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I am grading questions from the lab manual provided by the professor to review with the students. I am trying to wrap my head around one of the questions about what an external electric field would do.

Assume two parallel plates, with a positive charge on the right, and negative/ground on the left.

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If there is an external field aligned with the capacitor plates (positive on right), that field will result in a greater negative charge on the left plate, thus raising the voltage, and thus the charge, correct?

Then in the opposite case, the external field has its positive source on the left side of the capacitor. It will repel positive charge on the right plate, thus decreasing the voltage potential between the plate, thus lowering the "capacitance".

Is "lowering the capacitance" the correct term, since "capacitance" is a fixed property of the component geometry? Or does capacitance also mean the amount of charge that is held by the plates? When voltage goes down, the amount of charge held goes down, thus "capacitance" goes down, too?

Thank you for your feedback.

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    $\begingroup$ Don't get this wrong... but if you are this unclear about the concepts, I don't think it's a good idea that you should be teaching them. On the other hand, I am willing to assume that you are really just a student who is trying to get help with homework. That will make me way less freaked out than the idea of a science teacher who doesn't know the subject, at all. $\endgroup$ – CuriousOne Feb 15 '16 at 23:11
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    $\begingroup$ How can the net charge on the right hand plate change as it is electrically insulated from its surroundings? $\endgroup$ – Farcher Feb 15 '16 at 23:19
  • $\begingroup$ To clarify, I am a teaching assistant, and I am trying to decode a single question from the lab manual. Given the inane question, what is the best answer? $\endgroup$ – MapMike Feb 16 '16 at 1:55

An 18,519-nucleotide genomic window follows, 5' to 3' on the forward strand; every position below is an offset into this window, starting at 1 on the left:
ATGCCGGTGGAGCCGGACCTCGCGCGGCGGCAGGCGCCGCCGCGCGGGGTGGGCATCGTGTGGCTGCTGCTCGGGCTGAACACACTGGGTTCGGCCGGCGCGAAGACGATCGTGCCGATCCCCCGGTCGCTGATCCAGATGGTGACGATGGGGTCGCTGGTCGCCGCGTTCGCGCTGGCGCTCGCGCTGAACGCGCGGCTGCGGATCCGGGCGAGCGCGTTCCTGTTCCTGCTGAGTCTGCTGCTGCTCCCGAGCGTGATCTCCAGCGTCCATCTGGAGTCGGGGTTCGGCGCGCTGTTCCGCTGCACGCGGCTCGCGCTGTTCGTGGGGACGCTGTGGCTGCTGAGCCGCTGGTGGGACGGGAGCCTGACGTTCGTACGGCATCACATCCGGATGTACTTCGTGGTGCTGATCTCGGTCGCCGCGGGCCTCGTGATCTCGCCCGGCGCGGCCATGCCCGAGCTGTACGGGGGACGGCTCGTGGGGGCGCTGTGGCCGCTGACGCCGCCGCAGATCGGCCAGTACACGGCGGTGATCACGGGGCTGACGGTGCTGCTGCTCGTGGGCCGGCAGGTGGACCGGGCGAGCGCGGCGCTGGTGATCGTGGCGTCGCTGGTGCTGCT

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Assuming you mean you have a full electrical circuit and you're wondering what an external field does to it:

The external electrical field would change the voltage, and thus the charge on the capacitor. This is not changing the capacitance.

Generally, though, capacitors are very small, and so the potential difference across the capacitor would be very small for reasonable electrical field magnitudes anyway.

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    $\begingroup$ Thank you. I understood capacitance to be constant, but every student answered that it could vary. I wanted to ensure that I was not misunderstanding something. $\endgroup$ – MapMike Feb 16 '16 at 4:27
  • $\begingroup$ If this were true then the reduction of the net electric field as introduced by a dielectric would not change the capacitance, which we know is not true. $\endgroup$ – Lone Wolf Jul 23 '17 at 23:22
  • $\begingroup$ @LoneWolf A dielectric reduces the net electric field (and thus voltage difference across the terminals) for a fixed charge and thus increases the capacitance. Applying an external electric field (which, if it helps, is equivalent to applying an external voltage) increases both the charge and voltage in a way that keeps the capacitance fixed. $\endgroup$ – Chris Jul 24 '17 at 19:05

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